You can see the traces of the settlement in the far field

Ruined tower of the church
The old farmhouse

St. Martin

St.Martins Church, its development over the centuries

this is a site of one of the two manor houses

We plough the field, and scatter,
the good seed on the land

In the evening we went to the Harvest Festival in our church next door, it was very well decorated with polished red apples on the window ledges pretty flower arrangements, marrows, etc.  No sign of tins of baked beans though, there are not many children living in the village.   About 26 people attended, Jo had rung the bells for attendance, and there were refreshments afterwards.  LS forgot his glasses so could not sing the hymns, as this was the first time we had both attended church for sometime he has been silent as to the effect, though of course being gloomy about the fate of churches he sees them falling into disrepair through dwindling attendance.

Harvest Festival was 'invented' in 1843 by the eccentric Robert Steven Hawker vicar of a parish (Morewenstowe in Cornwall.

Thursday, October 8, 2015

Thinking aloud - Hochdorf Burial

There is a new series on BBC4 - The Celts (Blood, Iron and Sacrifice), the two presenters, Alice Roberts and Neil Oliver are the 'face' of a lot of archaeology on television, and they did their stuff winding their way through the complex history of these Celtic people.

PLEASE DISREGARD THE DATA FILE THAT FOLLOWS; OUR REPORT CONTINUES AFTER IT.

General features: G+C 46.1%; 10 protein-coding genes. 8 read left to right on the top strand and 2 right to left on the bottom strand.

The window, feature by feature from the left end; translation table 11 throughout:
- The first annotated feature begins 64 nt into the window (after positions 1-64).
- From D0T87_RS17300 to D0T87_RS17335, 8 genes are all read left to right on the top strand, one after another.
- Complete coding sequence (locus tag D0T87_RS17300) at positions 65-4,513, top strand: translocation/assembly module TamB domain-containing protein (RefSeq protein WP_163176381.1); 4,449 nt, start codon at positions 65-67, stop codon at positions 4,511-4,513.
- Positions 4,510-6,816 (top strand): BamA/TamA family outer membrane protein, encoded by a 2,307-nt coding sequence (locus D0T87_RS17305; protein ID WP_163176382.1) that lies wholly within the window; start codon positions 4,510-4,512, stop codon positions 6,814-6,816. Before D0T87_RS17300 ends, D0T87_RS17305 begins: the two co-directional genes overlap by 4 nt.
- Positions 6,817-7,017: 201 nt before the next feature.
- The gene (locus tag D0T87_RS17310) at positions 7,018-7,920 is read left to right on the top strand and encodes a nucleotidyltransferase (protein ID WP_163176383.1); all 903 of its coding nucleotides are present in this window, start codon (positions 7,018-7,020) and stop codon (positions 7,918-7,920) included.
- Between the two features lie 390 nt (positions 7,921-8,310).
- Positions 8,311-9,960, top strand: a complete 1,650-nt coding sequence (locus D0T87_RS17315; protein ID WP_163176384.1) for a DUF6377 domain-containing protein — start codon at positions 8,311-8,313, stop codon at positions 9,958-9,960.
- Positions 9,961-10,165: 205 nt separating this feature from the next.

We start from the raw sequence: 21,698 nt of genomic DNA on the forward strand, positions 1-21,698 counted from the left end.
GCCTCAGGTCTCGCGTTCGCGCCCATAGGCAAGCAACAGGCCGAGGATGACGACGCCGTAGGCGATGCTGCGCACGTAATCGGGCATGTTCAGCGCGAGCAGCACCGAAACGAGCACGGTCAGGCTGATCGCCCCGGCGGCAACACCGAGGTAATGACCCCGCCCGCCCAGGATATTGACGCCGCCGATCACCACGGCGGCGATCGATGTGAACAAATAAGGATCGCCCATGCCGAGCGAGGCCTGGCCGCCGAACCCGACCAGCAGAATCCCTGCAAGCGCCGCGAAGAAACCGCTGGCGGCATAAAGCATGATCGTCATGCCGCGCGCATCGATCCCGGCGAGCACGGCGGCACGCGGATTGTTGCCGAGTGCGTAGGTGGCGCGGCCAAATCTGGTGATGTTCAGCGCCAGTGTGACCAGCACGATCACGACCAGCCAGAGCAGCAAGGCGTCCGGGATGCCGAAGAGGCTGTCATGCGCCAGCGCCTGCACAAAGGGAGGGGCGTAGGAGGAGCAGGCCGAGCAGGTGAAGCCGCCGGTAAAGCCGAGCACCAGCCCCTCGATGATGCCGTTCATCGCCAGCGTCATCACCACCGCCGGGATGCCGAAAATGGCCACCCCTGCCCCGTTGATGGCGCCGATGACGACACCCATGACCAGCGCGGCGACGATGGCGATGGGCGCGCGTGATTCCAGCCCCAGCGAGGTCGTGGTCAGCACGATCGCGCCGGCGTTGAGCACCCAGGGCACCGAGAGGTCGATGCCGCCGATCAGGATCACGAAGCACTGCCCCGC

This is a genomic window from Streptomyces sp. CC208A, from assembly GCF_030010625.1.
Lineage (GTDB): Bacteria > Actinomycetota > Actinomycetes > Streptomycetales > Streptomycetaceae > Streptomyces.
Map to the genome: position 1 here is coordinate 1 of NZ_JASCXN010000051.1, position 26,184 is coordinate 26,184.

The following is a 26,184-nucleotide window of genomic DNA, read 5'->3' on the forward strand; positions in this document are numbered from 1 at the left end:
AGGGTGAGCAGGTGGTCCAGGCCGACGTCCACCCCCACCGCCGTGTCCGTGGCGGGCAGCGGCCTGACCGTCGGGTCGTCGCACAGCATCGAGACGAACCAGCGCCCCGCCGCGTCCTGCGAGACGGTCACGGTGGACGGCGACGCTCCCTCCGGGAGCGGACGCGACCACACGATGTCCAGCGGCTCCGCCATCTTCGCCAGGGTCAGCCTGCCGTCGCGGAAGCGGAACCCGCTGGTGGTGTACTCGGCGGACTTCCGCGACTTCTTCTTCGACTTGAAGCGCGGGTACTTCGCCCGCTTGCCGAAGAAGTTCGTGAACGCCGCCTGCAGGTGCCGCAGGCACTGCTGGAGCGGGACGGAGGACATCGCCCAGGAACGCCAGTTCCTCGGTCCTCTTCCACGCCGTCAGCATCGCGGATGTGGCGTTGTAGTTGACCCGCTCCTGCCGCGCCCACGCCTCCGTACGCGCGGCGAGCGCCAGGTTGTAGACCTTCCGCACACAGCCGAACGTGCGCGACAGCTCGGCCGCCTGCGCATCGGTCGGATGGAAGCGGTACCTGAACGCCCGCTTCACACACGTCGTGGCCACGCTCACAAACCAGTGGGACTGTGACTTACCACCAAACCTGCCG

There was an over emphasis on the written record of the somewhat biased Romans, the Celts did not write, or to be more precise, there is no evidence as yet to prove that they did.  The title says it all, battles, bloodshed and butchering a somewhat male interpretation of a people.  Ask questions as to how their day to day life went on, and we only got the salt mines of Hallstatt, fascinating as they were, and a brief description of almost 5000 burials here, presumably most with grave goods.